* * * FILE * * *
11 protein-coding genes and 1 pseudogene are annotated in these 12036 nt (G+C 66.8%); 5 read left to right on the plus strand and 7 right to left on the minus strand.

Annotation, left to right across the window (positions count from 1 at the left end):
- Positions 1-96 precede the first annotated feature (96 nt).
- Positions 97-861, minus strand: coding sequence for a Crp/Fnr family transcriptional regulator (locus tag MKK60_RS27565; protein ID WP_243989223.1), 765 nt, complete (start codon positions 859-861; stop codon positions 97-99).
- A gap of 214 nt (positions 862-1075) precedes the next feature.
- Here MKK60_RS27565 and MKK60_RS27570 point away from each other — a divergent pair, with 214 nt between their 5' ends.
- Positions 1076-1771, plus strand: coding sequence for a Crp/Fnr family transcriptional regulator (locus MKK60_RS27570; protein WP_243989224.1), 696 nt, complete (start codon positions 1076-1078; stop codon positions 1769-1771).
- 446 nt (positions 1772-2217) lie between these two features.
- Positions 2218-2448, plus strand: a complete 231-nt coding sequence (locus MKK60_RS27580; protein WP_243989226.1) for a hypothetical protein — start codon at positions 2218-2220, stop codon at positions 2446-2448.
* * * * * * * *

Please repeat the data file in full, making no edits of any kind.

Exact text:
11 protein-coding genes and 1 pseudogene are annotated in these 12036 nt (G+C 66.8%); 5 read left to right on the plus strand and 7 right to left on the minus strand.

Annotation, left to right across the window (positions count from 1 at the left end):
- Positions 1-96 precede the first annotated feature (96 nt).
- Positions 97-861, minus strand: coding sequence for a Crp/Fnr family transcriptional regulator (locus tag MKK60_RS27565; protein ID WP_243989223.1), 765 nt, complete (start codon positions 859-861; stop codon positions 97-99).
- A gap of 214 nt (positions 862-1075) precedes the next feature.
- Here MKK60_RS27565 and MKK60_RS27570 point away from each other — a divergent pair, with 214 nt between their 5' ends.
- Positions 1076-1771, plus strand: coding sequence for a Crp/Fnr family transcriptional regulator (locus MKK60_RS27570; protein WP_243989224.1), 696 nt, complete (start codon positions 1076-1078; stop codon positions 1769-1771).
- 446 nt (positions 1772-2217) lie between these two features.
- Positions 2218-2448, plus strand: a complete 231-nt coding sequence (locus MKK60_RS27580; protein WP_243989226.1) for a hypothetical protein — start codon at positions 2218-2220, stop codon at positions 2446-2448.